I presume all of us wants a happy life, full of all that is right, good and true. But what in fact happens? Well, sometimes life can turn out to be not quite as beautiful as we would wish. Time of real testing come along, our dreams seems shattered; we begin to question the value of life: is still beautiful, despite all?
A NEW PERSPECTIVE
Anything is possible in life if we have the right attitude to whatever happens, no matter how dreadful the situation is. The best is yet to come and whether it comes or not, it will depend on our perspective. There are many good things going on, there are many positive developments. Seminarians, for example, are more aware today the importance of fraternity and equality, and many are willing to struggle to defend it. These bring us together, despite our differences. Much is being done to overcome, at least lessen mediocrity; there is a growing sense of excellence. And yet, of we are honest, we have to admit that there is bad news too. Some are still in the process of knowing oneself; some seminarian’s insensitiveness and immaturities may damage or harm the community.
GETTING MY WAY
What explain these contradictions? One factor is certainly this: We live in a culture that tends to give greater value of ourselves than others. Seminarians cheat to pass the exam or stay at the top of their class. Seminarians tell lies to save himself from inconviences and responsibilities. Seminarians manipulate to get what they want for their own ends. Some slip into thinking that self-fulfillment equals self-affirmation, that to be happy is to make oneself “number one”, to place oneself at the center. When this happens, we start deciding whether things are good or bad by the advantage that we can personally get out of them. We think of ourselves more as an individual than as persons in relationship, and we struggle against anyone or anything that stands in the way of achieving our plans and goals.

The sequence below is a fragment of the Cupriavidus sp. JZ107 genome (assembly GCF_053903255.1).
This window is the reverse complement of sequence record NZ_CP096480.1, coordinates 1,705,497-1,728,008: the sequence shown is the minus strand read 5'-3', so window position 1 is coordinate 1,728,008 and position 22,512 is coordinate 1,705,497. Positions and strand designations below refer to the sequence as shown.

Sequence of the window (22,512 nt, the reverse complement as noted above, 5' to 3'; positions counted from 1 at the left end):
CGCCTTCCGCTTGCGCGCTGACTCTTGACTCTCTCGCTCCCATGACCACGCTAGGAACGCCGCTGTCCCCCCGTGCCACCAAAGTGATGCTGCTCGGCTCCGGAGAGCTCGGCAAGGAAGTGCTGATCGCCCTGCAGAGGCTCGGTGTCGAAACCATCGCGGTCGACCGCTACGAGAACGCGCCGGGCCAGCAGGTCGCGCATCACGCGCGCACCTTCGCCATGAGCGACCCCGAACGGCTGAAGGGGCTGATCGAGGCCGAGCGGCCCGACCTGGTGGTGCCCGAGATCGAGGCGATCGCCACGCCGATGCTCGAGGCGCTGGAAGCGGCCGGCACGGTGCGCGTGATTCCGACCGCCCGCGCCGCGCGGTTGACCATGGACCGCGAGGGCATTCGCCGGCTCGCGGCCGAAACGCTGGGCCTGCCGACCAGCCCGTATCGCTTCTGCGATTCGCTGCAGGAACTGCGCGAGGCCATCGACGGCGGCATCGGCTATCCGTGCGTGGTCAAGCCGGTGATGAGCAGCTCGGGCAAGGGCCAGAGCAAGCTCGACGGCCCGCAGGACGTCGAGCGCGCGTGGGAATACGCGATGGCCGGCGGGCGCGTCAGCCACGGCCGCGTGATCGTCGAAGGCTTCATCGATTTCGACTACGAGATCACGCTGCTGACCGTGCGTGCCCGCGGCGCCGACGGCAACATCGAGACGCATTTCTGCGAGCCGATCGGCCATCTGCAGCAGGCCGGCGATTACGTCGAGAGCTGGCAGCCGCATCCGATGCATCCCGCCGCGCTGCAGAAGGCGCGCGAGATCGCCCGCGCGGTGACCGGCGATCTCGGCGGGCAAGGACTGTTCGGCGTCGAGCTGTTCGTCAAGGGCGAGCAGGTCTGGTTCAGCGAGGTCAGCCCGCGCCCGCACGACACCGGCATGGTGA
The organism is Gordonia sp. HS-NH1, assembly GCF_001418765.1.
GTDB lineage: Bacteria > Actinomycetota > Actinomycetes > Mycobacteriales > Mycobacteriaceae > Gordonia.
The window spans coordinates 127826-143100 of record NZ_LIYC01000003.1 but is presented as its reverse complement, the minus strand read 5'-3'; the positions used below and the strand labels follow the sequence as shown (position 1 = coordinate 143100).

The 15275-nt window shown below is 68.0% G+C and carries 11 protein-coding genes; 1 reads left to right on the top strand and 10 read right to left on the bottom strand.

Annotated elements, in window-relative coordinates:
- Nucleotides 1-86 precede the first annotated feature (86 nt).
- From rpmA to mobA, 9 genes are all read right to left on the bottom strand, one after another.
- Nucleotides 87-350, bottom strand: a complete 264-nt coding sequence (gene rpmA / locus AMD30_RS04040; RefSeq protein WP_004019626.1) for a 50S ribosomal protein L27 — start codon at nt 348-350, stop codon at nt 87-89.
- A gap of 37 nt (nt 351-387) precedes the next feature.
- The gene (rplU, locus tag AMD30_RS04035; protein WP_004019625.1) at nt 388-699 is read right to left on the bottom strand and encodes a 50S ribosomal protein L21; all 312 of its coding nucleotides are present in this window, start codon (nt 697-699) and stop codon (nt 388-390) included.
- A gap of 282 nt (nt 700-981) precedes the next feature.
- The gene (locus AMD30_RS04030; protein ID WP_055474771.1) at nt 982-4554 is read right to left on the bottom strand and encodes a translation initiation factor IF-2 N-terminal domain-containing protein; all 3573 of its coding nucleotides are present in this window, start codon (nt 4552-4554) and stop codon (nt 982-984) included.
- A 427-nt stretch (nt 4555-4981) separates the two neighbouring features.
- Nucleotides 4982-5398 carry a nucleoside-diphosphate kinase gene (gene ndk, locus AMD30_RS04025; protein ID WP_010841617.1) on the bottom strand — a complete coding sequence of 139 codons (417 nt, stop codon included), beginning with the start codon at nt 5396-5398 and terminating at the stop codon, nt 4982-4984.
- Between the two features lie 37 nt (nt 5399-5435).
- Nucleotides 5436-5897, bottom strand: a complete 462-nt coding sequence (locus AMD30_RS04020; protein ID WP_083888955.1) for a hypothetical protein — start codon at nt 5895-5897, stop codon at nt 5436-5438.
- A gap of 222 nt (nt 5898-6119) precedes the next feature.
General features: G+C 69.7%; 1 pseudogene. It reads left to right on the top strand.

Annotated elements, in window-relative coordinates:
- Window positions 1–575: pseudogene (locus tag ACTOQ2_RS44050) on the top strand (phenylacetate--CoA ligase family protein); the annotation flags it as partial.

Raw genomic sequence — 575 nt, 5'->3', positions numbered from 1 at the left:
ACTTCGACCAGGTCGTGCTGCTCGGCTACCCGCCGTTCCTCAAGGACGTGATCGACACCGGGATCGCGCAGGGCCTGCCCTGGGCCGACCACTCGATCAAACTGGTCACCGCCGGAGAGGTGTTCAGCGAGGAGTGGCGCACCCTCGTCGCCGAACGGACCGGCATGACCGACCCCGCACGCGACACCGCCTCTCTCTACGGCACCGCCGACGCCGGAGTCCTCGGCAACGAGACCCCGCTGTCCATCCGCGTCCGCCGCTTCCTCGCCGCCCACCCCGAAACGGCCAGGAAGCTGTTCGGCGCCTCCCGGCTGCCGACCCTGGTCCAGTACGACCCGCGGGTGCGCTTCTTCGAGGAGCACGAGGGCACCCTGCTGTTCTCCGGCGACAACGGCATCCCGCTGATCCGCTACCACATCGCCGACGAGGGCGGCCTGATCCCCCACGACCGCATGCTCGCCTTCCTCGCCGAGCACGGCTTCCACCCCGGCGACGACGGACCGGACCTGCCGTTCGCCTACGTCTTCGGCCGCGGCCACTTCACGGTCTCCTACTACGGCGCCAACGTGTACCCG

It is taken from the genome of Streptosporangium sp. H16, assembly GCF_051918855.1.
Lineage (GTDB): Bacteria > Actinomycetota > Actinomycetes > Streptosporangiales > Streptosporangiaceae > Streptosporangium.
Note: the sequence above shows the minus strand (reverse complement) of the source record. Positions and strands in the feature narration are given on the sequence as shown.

So what is an ideal seminarian? A person who has learned to think of others before thinking of self; a person who has learned to read reality with the eyes of hope, seeing beyond the immediate, and so he is able to discover the good, the lovely, to know, that despite all, life is beautiful.